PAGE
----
You know, the "LOVE STORY" portion of a blog. It kind of seems like a staple. And my rebellious nature has been against it for some time.
I love the idea of it. But it's just not me. For a while, I've still just wondered what it sounded like in words. How Bryan and I met. How we are. Where we are going. So I guess this is evidence that per usual, curiosity got (what is hopefully) the best of me.
But first, it would seem crucial to understand what I have been and how I am here.
My first crush was in kindergarten - on a boy named John. He gave me a valentine (because when you're in kindergarten, everyone gives everyone valentines), and I drew little red lips on the one from John. Like I was kissing his name? I am not sure. Why did I have a crush on John? I have no idea. I never talked to him. Like I really don't think I ever spoke to him. If only I had recognized this as foreshadowing.
One time I had a boyfriend in the fifth grade. It was for about a week, and he gave me Bath & Body Works spray. I was so nervous and ridden with anxiety that my mom would discover I had a boyfriend, that I shoved the goods under my shirt and ran out into the wintry night to throw it away in the trash can. And then he dumped me on Valentine's Day for my friend.
And thus began a long and arduous journey of awkward singleness for many years to come.
There were the Frankenstein slow dances in middle school in which you talk about math class being hard and hope your lips don't stick to your braces. If you're picturing me as Ugly Betty - that's pretty accurate.
Inevitably, as the months and years pass and there are no boyfriends to speak of - the questions arise. Do I talk about cats too much? Do I look like Rosie O' Donnell? Was it because I saw Titanic five times in the theater and pre-ordered the VHS so I could get a free poster?
My father actually drove to Lexington to have breakfast with me and not so nonchalantly asked me if I liked ladies.
My mother began to develop a serious case of Mrs. Bennet syndrome - a lot of daughters to care for, and the stress of whether they would ever be married. The fact that I liked boys but avoided them for the most part made my prospects kind of unlikely. I'm not saying that to be cute. I'm saying I got severe dry mouth or I just walked away. And if I did say anything, I probably made fun of them or said something that wasn't distinguishable in English. Promising.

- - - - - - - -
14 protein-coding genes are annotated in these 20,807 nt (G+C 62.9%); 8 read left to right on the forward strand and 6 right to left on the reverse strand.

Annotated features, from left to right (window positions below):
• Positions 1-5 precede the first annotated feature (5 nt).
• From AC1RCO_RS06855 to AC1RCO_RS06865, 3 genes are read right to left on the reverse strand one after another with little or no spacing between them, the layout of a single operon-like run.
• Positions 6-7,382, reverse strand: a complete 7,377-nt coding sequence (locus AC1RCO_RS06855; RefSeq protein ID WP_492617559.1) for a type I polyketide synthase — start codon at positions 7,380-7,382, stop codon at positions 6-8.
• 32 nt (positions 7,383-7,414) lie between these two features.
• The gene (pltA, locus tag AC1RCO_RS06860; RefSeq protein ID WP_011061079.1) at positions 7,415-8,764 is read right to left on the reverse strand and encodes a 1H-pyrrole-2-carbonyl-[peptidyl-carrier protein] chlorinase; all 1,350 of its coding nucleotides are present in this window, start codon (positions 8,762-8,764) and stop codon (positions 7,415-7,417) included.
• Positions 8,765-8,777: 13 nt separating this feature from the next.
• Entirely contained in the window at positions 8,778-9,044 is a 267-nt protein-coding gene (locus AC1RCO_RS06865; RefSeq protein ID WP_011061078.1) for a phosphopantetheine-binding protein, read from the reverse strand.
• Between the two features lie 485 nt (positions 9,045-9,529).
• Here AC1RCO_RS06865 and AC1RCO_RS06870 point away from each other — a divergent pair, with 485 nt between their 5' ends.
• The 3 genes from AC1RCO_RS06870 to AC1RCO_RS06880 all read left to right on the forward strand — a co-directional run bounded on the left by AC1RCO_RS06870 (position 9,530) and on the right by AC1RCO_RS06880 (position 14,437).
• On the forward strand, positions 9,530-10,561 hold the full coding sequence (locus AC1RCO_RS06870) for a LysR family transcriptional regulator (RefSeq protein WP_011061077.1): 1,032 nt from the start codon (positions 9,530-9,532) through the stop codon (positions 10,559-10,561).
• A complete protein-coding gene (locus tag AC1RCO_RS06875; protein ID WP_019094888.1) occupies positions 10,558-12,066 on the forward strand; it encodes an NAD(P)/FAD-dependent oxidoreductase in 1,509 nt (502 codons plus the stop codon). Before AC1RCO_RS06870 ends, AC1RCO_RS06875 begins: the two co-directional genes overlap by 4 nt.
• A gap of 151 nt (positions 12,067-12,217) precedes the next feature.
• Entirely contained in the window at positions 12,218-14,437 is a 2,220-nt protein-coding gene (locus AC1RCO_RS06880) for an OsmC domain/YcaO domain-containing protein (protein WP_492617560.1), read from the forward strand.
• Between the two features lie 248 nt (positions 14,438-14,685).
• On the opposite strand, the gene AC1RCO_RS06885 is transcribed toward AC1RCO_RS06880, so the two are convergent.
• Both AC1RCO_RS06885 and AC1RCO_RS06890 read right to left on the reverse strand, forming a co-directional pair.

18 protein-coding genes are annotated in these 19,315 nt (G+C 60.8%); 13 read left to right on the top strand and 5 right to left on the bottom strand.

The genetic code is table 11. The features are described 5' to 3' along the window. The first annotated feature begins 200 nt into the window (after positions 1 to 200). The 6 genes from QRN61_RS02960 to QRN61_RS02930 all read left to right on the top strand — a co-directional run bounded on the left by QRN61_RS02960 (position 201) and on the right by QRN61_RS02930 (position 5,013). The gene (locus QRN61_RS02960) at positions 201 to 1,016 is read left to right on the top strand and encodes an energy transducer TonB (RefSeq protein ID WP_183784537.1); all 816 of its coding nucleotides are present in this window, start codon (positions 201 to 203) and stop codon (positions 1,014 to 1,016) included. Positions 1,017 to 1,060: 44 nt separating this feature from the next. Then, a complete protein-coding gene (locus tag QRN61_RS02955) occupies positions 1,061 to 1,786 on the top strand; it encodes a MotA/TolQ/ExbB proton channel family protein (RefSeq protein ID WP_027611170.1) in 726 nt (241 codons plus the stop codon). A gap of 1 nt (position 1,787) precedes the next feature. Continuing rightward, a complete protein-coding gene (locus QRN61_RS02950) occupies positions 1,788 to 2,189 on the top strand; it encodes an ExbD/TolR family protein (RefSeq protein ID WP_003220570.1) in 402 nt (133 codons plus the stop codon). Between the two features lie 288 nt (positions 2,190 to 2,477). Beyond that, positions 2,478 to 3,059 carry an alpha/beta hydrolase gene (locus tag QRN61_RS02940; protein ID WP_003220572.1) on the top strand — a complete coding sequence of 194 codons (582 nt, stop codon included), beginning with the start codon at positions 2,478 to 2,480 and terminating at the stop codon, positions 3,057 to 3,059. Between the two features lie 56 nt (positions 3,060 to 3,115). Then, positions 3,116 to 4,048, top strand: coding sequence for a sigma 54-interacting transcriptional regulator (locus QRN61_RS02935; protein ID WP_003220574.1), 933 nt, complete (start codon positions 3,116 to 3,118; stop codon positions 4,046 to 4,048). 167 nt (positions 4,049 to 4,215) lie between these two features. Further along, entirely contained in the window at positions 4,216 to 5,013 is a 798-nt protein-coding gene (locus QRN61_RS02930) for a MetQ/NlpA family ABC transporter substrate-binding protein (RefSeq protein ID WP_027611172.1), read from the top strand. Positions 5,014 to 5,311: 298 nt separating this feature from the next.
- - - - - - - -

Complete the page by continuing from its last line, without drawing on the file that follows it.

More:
It was perplexing, and at times simultaneously frustrating and heartbreaking. Thankfully, there have always been a great number of people in my life to remind me of God's faithful protection of me. And I see that now. It was protection. Because the times when I've liked anyone in the past, I fell so easily in to fantasizing about a person that wasn't real. Clinging too tightly to the small amount of information I knew about them, and then being crushed when nothing came to fruition. I can't imagine how much worse it would have hurt if I had actually been in relationships with any of them.
I request no pity. It's part of the story, and I've had so many wonderful years.
Years of many costumes, (probably too much) food, laughter, ridiculousness, adventure, and friendship.
Here I have provided some:
a) Supporting evidence of all of the aforementioned awkwardness (and at times, contributing factors to my perpetual singleness)
b) Memories and embarrassment for my friends.
This has been fun.
Tell me an awkward story.
And come back - for mo.